I was utterly incensed this Thursday when I entered Morrison's in Erith to make a few small purchases, as I do on pretty much a daily basis. As the store is so close to Pewty Acres, and I have to navigate past it on my way home from the station, it makes sense for me to make a small daily shop, rather than do a much larger weekly one. One thing that has always aided me getting into and out of the store in pretty sharpish fashion is the couple of "Hand Baskets Only" tills, with (usually) friendly and efficient check out people staffing them. This changed on Thursday. To my horror, as I entered the supermarket, I could see that the two tills I used on a daily basis had been replaced by "Self Service Checkouts" - which I have written at length about in the past. These abominations are unreliable, inaccurate and unbelievably clumsy in action. Their sole purpose is to reduce the supermarket giants' wages bill, as the six check out points are staffed by only two supervisors. This is insulting, cynical and unpopular with both the customers and the staff, from the straw poll of people I have asked. I utterly refuse to use the automated tills - why have a dog and bark yourself? Part of the money I pay for good in Morrison's is for a level of customer service. Prices are no cheaper if you use the automated tills - so in effect you are paying more to have to do it yourself. In addition to these auto checkouts, which hardly ever are properly functioning, if you do take a hand basket to a normally staffed checkout, you are usually stuck behind a family with a large trolley brimming with purchases. Yesterday it took me 30 minutes to buy two tins of soup and a packet of smoked turkey rashers (these are a fantastic substitute for bacon - I am pork intolerant and cannot eat anything even vaguely pig related). 25 of those minutes were spent queueing. No customer consultation or information has been made available. I will be writing to Morrison's HQ to vent my spleen accordingly. It would be interesting to hear other shoppers' experiences in this respect.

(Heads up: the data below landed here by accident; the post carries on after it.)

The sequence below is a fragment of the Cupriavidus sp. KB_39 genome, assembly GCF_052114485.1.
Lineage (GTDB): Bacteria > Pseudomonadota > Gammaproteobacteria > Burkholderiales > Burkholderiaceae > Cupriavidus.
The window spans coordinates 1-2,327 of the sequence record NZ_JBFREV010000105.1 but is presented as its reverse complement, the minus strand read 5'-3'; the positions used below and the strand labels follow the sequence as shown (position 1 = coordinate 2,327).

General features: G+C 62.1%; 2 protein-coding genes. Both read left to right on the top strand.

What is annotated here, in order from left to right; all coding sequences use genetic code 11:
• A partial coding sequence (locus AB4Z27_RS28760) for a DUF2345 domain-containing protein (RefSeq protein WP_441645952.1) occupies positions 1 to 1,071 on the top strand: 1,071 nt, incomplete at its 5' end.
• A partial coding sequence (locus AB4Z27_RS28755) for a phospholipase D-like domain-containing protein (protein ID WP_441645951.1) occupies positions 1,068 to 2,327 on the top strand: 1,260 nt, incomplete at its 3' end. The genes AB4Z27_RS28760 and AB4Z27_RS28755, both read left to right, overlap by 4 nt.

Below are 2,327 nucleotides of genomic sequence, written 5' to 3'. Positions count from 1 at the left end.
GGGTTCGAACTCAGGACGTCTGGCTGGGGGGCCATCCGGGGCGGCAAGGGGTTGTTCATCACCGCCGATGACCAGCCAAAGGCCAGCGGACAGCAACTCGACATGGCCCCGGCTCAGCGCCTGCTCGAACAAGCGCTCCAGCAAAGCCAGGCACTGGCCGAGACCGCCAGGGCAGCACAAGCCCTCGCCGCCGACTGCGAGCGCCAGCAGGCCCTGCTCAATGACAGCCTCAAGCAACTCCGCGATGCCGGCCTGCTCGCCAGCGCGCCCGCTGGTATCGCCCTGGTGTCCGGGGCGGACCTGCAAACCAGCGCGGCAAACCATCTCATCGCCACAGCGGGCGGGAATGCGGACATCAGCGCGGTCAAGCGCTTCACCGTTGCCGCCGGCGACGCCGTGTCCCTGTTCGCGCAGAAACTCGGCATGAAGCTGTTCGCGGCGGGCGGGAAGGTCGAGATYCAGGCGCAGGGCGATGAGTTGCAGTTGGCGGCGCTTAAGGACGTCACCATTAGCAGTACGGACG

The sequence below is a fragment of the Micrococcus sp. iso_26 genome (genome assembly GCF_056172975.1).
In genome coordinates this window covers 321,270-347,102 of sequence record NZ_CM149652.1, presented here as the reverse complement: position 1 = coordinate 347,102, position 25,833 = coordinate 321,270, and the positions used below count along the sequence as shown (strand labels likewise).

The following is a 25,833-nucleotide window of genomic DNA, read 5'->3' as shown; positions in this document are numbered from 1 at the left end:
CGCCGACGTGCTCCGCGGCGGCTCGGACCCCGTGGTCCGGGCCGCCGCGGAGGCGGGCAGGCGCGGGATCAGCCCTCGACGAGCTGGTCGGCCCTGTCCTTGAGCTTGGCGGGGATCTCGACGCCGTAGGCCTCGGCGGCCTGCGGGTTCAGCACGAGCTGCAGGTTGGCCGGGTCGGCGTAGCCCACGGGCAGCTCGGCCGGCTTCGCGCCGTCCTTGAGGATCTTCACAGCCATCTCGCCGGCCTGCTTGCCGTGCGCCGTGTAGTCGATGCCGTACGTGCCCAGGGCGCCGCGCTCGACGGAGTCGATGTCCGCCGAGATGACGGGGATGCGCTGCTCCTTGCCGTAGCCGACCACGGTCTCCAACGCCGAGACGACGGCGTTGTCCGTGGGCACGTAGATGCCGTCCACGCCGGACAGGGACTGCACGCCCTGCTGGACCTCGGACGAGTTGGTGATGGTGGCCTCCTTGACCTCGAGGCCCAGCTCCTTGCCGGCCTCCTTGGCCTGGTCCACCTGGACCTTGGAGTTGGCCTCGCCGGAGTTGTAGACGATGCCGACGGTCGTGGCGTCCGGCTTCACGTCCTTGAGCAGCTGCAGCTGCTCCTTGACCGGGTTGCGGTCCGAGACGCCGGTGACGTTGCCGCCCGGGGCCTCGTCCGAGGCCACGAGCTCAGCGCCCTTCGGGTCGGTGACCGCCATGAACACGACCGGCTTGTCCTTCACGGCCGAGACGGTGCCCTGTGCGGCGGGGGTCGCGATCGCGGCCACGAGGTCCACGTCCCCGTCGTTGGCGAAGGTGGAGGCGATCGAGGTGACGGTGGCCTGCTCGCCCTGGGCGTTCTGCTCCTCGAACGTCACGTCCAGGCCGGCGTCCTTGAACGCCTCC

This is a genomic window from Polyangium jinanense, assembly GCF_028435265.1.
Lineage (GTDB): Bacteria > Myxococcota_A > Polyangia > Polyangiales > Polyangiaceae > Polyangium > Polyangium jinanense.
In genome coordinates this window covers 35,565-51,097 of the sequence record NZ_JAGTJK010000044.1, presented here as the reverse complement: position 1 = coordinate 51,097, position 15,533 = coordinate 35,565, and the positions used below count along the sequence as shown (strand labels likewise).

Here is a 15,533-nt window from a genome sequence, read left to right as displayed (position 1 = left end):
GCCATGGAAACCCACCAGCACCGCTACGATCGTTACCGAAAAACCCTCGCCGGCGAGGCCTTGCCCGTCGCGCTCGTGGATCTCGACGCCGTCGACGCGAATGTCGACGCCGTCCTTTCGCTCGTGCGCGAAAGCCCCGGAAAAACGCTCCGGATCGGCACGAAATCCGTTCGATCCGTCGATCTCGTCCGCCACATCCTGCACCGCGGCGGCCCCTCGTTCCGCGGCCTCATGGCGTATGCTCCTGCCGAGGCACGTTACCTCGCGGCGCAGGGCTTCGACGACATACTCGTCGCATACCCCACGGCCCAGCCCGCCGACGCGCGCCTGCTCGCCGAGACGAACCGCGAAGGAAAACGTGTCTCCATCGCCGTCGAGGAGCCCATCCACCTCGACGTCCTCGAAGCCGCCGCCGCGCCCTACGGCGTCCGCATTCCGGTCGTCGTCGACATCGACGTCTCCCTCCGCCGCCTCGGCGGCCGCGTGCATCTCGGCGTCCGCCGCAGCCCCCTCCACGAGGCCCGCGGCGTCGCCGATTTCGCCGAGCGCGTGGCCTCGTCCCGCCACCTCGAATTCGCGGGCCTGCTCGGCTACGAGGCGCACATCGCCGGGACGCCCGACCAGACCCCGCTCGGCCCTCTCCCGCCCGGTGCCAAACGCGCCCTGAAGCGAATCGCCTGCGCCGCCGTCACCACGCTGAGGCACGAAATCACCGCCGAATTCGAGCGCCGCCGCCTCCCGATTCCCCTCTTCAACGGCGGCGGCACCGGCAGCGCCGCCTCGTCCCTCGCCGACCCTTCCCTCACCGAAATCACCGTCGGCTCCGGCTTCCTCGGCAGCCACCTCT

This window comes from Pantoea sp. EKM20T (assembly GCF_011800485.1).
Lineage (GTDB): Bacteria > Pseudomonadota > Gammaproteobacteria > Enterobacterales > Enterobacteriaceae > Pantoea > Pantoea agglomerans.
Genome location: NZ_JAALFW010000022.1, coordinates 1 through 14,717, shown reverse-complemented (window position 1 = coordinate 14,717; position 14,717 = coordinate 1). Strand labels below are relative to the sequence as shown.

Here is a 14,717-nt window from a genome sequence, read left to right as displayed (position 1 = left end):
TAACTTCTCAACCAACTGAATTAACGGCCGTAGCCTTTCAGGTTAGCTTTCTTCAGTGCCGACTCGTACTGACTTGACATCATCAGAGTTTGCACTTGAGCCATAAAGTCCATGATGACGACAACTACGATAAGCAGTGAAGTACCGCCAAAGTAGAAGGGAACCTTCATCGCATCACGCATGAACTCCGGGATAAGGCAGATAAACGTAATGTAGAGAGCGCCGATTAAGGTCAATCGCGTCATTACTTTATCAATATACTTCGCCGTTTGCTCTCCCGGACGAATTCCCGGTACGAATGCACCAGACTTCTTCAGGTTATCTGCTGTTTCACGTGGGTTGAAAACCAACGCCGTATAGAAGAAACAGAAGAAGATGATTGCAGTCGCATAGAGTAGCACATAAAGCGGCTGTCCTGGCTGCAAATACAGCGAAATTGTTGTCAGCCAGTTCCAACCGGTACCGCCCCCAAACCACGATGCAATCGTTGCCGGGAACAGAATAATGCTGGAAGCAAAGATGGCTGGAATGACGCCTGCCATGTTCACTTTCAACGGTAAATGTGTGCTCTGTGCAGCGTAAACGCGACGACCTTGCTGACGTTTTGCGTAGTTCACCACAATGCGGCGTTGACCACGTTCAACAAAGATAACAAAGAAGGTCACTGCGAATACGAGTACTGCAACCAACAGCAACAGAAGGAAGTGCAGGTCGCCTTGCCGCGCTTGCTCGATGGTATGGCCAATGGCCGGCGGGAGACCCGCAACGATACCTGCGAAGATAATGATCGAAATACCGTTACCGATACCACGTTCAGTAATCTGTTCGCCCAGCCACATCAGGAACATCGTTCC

The video below is a new version of the theme to The Muppet Show, one of my favourite TV programmes as a child. A new movie is currently in production. It will be interesting to see how it pans out - suffice to say that things are looking promising. Please leave comments below, as always.

We have another technology anniversary this week; it is the 20th anniversary of the Linux operating system. From embedded systems like toasters, cash machines and satellite TV receivers to supercomputers and services such as Google, Twitter, AmazonFacebook and Ebay, plus 75% of the world's super computers and pretty much all of the world's IT infrastructure, Linux is in place and enabling the world to function as it does. Linus Torvalds is one of my all time heroes and a definite role model.

As you may have heard in the news. Technology giant Hewlett Packard are exiting the hardware market.  In a move that was unexpected by the technology press, HP are leaving the production of PC's and associated hardware in order to concentrate on software, which they think will have bigger profit margins. In so doing, they very publicly dumped the just launched HP Touchpad range of tablet devices. The 32Gb version was dropped in price from £420 to £115 in UK stores in order to quickly dispose of the stocks. I tried to buy one from the Curry's store in Canary Wharf, only to be told that they had already sold out, due to the huge demand from customers. I think HP could take a lesson from this - continue making hardware, but don't try and compete with Apple, as you will only lose. Instead create products that are cheaper and better value. WebOS is not a bad operating system - but make it compatible with Android, and everyone will be a winner. I understand that there is a plan to port Android onto the Touchpad - the Touchdroid project. Time will tell how this pans out. In the meantime, here is a video giving a brief history of the Linux project; I have been using the open source operating system since 1997, and it has definitely enriched my experience of computing.

1 comment:

  1. We never use self service tills thinking that the shops should be offering a service to us.

    B & Q at Belvedere sometimes have just one person on the tills (or, on several occasions, no-one). Sounding like a pair of old grumpies J and I complain loudly and leave our trolley filled with items in an awkward place near the tills and just walk out.